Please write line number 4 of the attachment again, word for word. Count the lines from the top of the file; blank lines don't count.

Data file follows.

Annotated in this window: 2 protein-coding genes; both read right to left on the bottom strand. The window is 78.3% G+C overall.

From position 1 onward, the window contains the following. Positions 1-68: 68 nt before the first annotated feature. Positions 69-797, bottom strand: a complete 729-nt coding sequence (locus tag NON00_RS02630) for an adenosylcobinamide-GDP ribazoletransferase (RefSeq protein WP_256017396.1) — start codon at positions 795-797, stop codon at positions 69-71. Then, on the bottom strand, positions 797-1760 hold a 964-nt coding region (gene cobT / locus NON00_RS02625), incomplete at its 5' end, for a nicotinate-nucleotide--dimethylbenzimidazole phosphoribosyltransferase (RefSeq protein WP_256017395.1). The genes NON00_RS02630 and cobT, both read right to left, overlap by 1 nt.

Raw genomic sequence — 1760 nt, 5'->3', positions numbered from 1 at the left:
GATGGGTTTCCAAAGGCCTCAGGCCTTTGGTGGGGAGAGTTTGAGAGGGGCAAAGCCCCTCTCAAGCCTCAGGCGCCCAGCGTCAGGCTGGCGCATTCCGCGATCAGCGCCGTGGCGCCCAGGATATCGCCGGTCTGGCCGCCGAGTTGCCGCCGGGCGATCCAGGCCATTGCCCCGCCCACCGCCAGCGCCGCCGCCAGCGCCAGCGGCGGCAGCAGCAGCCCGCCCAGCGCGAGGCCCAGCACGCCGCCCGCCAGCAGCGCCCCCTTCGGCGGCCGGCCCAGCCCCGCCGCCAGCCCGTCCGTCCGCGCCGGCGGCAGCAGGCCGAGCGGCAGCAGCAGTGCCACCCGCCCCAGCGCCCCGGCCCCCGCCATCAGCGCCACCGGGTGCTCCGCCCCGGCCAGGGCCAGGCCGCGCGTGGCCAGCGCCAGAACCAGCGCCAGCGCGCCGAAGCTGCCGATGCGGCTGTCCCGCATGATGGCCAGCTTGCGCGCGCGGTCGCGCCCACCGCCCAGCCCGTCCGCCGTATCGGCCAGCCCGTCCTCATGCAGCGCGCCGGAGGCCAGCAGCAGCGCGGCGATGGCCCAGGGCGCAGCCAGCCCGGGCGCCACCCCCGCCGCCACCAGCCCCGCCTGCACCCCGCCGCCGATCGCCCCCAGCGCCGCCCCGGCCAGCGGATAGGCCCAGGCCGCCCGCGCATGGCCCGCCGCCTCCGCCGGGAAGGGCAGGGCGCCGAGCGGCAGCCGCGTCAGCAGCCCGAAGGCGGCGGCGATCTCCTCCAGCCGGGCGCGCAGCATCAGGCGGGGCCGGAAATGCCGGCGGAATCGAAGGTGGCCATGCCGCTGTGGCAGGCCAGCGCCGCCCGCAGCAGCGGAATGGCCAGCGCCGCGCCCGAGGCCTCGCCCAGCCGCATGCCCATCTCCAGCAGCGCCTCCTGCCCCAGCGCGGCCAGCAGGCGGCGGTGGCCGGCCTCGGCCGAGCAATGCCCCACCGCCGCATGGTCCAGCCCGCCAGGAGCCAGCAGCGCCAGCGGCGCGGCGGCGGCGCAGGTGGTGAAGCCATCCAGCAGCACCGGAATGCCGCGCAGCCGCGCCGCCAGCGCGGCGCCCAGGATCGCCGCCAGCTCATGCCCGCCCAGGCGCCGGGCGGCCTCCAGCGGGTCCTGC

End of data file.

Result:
GATGGGTTTCCAAAGGCCTCAGGCCTTTGGTGGGGAGAGTTTGAGAGGGGCAAAGCCCCTCTCAAGCCTCAGGCGCCCAGCGTCAGGCTGGCGCATTCCGCGATCAGCGCCGTGGCGCCCAGGATATCGCCGGTCTGGCCGCCGAGTTGCCGCCGGGCGATCCAGGCCATTGCCCCGCCCACCGCCAGCGCCGCCGCCAGCGCCAGCGGCGGCAGCAGCAGCCCGCCCAGCGCGAGGCCCAGCACGCCGCCCGCCAGCAGCGCCCCCTTCGGCGGCCGGCCCAGCCCCGCCGCCAGCCCGTCCGTCCGCGCCGGCGGCAGCAGGCCGAGCGGCAGCAGCAGTGCCACCCGCCCCAGCGCCCCGGCCCCCGCCATCAGCGCCACCGGGTGCTCCGCCCCGGCCAGGGCCAGGCCGCGCGTGGCCAGCGCCAGAACCAGCGCCAGCGCGCCGAAGCTGCCGATGCGGCTGTCCCGCATGATGGCCAGCTTGCGCGCGCGGTCGCGCCCACCGCCCAGCCCGTCCGCCGTATCGGCCAGCCCGTCCTCATGCAGCGCGCCGGAGGCCAGCAGCAGCGCGGCGATGGCCCAGGGCGCAGCCAGCCCGGGCGCCACCCCCGCCGCCACCAGCCCCGCCTGCACCCCGCCGCCGATCGCCCCCAGCGCCGCCCCGGCCAGCGGATAGGCCCAGGCCGCCCGCGCATGGCCCGCCGCCTCCGCCGGGAAGGGCAGGGCGCCGAGCGGCAGCCGCGTCAGCAGCCCGAAGGCGGCGGCGATCTCCTCCAGCCGGGCGCGCAGCATCAGGCGGGGCCGGAAATGCCGGCGGAATCGAAGGTGGCCATGCCGCTGTGGCAGGCCAGCGCCGCCCGCAGCAGCGGAATGGCCAGCGCCGCGCCCGAGGCCTCGCCCAGCCGCATGCCCATCTCCAGCAGCGCCTCCTGCCCCAGCGCGGCCAGCAGGCGGCGGTGGCCGGCCTCGGCCGAGCAATGCCCCACCGCCGCATGGTCCAGCCCGCCAGGAGCCAGCAGCGCCAGCGGCGCGGCGGCGGCGCAGGTGGTGAAGCCATCCAGCAGCACCGGAATGCCGCGCAGCCGCGCCGCCAGCGCGGCGCCCAGGATCGCCGCCAGCTCATGCCCGCCCAGGCGCCGGGCGGCCTCCAGCGGGTCCTGC